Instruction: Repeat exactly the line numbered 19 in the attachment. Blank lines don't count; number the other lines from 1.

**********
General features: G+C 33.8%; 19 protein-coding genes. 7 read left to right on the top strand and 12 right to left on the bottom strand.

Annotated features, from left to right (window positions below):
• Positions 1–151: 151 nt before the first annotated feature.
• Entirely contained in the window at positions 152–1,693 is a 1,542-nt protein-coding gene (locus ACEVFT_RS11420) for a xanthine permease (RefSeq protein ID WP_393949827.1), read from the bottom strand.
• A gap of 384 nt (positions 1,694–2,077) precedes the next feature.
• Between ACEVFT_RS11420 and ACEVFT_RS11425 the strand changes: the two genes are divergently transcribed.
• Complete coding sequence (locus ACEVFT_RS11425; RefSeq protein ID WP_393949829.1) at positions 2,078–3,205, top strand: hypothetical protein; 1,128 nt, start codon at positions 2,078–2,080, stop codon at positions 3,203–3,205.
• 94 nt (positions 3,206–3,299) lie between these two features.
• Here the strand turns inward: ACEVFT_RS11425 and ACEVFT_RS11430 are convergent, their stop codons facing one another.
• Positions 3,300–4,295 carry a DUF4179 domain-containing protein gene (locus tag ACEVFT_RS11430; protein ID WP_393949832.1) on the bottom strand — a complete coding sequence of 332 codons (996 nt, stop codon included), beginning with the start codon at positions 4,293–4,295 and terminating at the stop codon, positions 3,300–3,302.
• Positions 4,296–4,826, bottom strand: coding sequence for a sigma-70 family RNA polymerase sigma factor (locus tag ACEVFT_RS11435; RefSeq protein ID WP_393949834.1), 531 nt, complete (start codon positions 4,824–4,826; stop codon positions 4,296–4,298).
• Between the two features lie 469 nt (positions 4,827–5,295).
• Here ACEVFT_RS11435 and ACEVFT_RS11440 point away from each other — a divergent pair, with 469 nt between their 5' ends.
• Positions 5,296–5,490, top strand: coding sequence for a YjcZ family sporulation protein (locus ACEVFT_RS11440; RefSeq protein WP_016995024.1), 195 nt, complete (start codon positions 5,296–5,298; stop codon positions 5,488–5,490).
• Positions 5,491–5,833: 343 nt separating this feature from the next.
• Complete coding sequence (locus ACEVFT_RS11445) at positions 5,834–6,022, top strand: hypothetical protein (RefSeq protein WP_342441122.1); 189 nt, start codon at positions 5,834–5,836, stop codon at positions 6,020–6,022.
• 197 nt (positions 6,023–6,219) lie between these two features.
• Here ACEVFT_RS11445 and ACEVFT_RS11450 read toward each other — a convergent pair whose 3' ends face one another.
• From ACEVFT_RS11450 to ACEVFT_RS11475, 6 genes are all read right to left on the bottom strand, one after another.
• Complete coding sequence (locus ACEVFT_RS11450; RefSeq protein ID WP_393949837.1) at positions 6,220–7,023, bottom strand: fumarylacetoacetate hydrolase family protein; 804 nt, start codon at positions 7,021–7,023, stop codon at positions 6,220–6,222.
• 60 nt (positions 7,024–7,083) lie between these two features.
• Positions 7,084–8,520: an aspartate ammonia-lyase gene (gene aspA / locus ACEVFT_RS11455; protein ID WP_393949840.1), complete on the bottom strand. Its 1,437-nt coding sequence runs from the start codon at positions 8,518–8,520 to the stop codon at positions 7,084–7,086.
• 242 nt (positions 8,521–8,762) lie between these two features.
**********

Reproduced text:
• From ACEVFT_RS11450 to ACEVFT_RS11475, 6 genes are all read right to left on the bottom strand, one after another.